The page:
When VCs Say No
Venture capital investing decreased by approximately 30 percent from 2011 to 2012.
This left many companies unable to secure funding. So, where do companies go when VCs say no?
We all know about crowd funding, but there are several sources of capital that are rarely discussed: revenue-based loans and asset-based loans. Both types of loans are similar to venture capital in that they work best with companies that have demonstrated potential for strong future growth.
Revenue-based loans have been around for decades, under the name royalty-based loans. Recently, this type of capital was reintroduced through Lighter Capital, a fund run by serial entrepreneur Andy Sack.
Revenue-based loans work well for companies that have solid revenue and healthy margins, as the loan is repaid as a percentage of future revenue. Unlike a bank loan, the revenue-based loan sets the monthly payment as a percentage of monthly revenue. This is ideal for companies who may not have smooth revenue streams. If they make zero revenue in any given month, their monthly payment is zero.
Arctaris Income Fund offers a hybrid version of the revenue-based loan in addition to the standard revenue-based loan. Companies are able to pay monthly payments of principal and interest, plus a small royalty on revenue.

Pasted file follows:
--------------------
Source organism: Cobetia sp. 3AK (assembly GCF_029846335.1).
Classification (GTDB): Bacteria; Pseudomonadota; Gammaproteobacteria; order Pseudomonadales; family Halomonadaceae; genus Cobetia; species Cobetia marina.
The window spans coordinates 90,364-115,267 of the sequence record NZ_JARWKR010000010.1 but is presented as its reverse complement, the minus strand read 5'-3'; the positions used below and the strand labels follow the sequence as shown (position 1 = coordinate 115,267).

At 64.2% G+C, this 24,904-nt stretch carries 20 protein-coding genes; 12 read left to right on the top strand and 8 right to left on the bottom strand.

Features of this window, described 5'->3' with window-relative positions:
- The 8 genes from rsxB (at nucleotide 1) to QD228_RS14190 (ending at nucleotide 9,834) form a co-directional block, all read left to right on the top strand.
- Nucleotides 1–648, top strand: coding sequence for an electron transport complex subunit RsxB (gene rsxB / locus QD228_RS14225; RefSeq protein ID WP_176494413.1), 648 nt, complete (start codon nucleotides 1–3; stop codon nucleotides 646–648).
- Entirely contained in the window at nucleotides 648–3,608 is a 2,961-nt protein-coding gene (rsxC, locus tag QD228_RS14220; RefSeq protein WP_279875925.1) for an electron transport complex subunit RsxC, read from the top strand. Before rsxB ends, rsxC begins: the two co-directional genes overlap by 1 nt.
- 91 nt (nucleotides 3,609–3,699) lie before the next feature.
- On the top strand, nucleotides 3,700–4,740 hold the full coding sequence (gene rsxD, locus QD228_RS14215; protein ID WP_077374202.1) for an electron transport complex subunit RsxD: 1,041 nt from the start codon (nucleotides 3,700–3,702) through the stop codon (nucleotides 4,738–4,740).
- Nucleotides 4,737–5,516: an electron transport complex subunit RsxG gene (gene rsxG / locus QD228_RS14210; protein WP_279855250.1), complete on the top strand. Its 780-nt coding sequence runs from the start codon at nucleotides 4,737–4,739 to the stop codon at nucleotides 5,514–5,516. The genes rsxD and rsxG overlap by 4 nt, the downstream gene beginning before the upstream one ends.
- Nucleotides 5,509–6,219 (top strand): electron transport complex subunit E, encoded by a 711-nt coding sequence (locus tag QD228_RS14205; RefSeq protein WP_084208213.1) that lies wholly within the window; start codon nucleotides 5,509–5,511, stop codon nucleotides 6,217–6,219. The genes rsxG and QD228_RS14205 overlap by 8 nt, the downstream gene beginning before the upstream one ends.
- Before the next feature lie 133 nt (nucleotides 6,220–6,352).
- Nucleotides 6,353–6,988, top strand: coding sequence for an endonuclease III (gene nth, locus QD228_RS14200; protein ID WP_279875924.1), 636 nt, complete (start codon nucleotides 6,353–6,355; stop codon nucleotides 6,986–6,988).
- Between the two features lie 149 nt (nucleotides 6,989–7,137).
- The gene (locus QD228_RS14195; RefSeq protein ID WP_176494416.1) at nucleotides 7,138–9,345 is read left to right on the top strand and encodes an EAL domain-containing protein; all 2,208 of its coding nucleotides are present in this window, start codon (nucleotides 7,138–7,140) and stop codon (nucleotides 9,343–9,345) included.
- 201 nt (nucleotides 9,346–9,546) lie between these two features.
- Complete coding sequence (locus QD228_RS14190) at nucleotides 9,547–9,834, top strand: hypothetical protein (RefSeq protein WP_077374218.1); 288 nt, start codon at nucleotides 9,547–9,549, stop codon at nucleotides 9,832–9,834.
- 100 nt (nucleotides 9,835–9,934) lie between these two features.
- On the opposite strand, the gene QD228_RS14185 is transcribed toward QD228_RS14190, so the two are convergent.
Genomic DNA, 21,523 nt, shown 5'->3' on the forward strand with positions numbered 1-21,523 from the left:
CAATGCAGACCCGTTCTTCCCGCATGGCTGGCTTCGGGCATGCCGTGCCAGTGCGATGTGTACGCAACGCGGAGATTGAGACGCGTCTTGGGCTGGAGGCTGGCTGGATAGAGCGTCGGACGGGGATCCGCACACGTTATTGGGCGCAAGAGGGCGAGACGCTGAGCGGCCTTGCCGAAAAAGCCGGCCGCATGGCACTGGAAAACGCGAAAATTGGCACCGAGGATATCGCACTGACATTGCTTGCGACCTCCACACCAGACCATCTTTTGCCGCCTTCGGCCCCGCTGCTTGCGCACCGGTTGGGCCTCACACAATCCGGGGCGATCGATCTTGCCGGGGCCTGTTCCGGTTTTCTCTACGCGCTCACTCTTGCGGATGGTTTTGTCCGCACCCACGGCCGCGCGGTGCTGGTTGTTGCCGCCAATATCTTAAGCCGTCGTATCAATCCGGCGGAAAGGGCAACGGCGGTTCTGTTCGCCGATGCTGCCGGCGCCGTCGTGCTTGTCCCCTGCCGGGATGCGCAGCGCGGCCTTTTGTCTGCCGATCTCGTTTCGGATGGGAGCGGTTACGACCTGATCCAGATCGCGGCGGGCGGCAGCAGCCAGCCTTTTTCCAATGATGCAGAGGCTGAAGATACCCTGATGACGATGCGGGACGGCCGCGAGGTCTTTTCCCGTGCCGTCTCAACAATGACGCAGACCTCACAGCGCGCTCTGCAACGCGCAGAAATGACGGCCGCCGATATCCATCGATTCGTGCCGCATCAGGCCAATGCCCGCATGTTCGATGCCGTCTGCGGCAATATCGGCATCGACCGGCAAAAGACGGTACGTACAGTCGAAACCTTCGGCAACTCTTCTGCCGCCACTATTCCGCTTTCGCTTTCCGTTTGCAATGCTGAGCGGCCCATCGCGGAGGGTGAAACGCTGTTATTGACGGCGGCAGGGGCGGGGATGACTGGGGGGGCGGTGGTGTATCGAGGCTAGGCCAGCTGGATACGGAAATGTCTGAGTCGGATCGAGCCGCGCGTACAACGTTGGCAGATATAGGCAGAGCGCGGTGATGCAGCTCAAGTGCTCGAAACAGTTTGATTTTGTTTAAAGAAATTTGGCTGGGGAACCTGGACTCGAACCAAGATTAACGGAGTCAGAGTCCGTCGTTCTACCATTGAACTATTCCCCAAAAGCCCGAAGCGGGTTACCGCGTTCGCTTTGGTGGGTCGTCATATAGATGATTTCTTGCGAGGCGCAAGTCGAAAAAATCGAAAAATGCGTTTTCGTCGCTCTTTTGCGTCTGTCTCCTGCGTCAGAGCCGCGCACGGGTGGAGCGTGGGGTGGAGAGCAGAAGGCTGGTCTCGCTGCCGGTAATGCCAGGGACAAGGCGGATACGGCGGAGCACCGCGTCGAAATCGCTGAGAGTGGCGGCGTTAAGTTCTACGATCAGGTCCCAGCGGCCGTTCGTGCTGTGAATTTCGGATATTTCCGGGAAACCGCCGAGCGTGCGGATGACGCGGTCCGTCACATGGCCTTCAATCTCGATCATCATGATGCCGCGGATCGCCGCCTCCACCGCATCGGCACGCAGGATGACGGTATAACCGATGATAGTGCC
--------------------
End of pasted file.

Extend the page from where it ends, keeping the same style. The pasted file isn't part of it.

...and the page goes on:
Asset-based loans have also been around for decades and have a wide variety of offerings. The one thing all asset-based loans have in common is the underlying need for collateral (read: assets).
The most commonly used asset-based loan is factoring, which is the exchange of invoices to allow for better cash flow. For example, if you manufacture clothing but need capital to produce the line, you may be a candidate for factoring.
Rosenthal and Rosenthal is a commonly used firm in the fashion industry. They purchase invoices from customers who need capital to manufacture merchandise that has already been ordered and invoiced. Once the companies deliver the merchandise and receive payment from their client, they repay their loan.
Of course, there are fees involved. A revenue-based loan ranges from 20 percent to 40 percent per annum and an asset-based loan ranges from 2 percent to 10 percent of the invoice amount. These fees may seem high, but keep in mind that you have not diluted your company's equity as you would have by giving equity to a venture capital fund.
Most companies use revenue-based and asset-based loans as a short-term financing strategy. It allows them to grow their companies without diluting or giving away control of the company.
Have you used either source of capital? Let me know in the comments.
I recently created a workbook and spreadsheet tutorial titled, Master the Finance Game: A Guide to Building Financial Models, Valuing Companies, and Raising the Right Type of Capital, which focuses on selecting the right type of capital. You can read more about it at www.atelieradvisors.com/growth